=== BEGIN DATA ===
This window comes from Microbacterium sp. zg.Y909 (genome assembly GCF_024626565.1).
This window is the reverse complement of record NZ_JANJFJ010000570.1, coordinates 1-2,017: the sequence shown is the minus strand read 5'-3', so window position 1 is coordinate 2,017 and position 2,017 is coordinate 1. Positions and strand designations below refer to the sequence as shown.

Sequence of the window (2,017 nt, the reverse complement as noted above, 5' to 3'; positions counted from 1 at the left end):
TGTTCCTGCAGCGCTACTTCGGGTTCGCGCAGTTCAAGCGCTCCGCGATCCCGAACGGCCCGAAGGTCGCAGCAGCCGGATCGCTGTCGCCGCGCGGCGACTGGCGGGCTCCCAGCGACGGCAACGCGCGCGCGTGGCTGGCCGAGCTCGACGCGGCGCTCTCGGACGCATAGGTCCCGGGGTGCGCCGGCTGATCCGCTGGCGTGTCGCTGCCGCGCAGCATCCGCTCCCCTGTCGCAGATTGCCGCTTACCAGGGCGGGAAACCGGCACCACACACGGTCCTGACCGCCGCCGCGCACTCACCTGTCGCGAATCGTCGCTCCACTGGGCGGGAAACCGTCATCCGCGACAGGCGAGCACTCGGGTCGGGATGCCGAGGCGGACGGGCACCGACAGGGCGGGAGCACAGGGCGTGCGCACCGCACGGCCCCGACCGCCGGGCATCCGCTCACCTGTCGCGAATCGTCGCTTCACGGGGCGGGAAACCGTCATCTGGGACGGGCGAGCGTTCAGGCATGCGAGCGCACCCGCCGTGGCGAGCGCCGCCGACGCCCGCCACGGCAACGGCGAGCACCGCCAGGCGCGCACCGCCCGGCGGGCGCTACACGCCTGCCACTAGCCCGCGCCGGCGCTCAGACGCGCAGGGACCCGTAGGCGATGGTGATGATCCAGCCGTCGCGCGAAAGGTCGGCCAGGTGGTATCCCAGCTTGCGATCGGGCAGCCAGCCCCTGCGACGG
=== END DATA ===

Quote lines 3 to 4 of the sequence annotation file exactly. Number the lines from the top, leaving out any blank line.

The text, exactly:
Sequence of the window (2,017 nt, the reverse complement as noted above, 5' to 3'; positions counted from 1 at the left end):
TGTTCCTGCAGCGCTACTTCGGGTTCGCGCAGTTCAAGCGCTCCGCGATCCCGAACGGCCCGAAGGTCGCAGCAGCCGGATCGCTGTCGCCGCGCGGCGACTGGCGGGCTCCCAGCGACGGCAACGCGCGCGCGTGGCTGGCCGAGCTCGACGCGGCGCTCTCGGACGCATAGGTCCCGGGGTGCGCCGGCTGATCCGCTGGCGTGTCGCTGCCGCGCAGCATCCGCTCCCCTGTCGCAGATTGCCGCTTACCAGGGCGGGAAACCGGCACCACACACGGTCCTGACCGCCGCCGCGCACTCACCTGTCGCGAATCGTCGCTCCACTGGGCGGGAAACCGTCATCCGCGACAGGCGAGCACTCGGGTCGGGATGCCGAGGCGGACGGGCACCGACAGGGCGGGAGCACAGGGCGTGCGCACCGCACGGCCCCGACCGCCGGGCATCCGCTCACCTGTCGCGAATCGTCGCTTCACGGGGCGGGAAACCGTCATCTGGGACGGGCGAGCGTTCAGGCATGCGAGCGCACCCGCCGTGGCGAGCGCCGCCGACGCCCGCCACGGCAACGGCGAGCACCGCCAGGCGCGCACCGCCCGGCGGGCGCTACACGCCTGCCACTAGCCCGCGCCGGCGCTCAGACGCGCAGGGACCCGTAGGCGATGGTGATGATCCAGCCGTCGCGCGAAAGGTCGGCCAGGTGGTATCCCAGCTTGCGATCGGGCAGCCAGCCCCTGCGACGG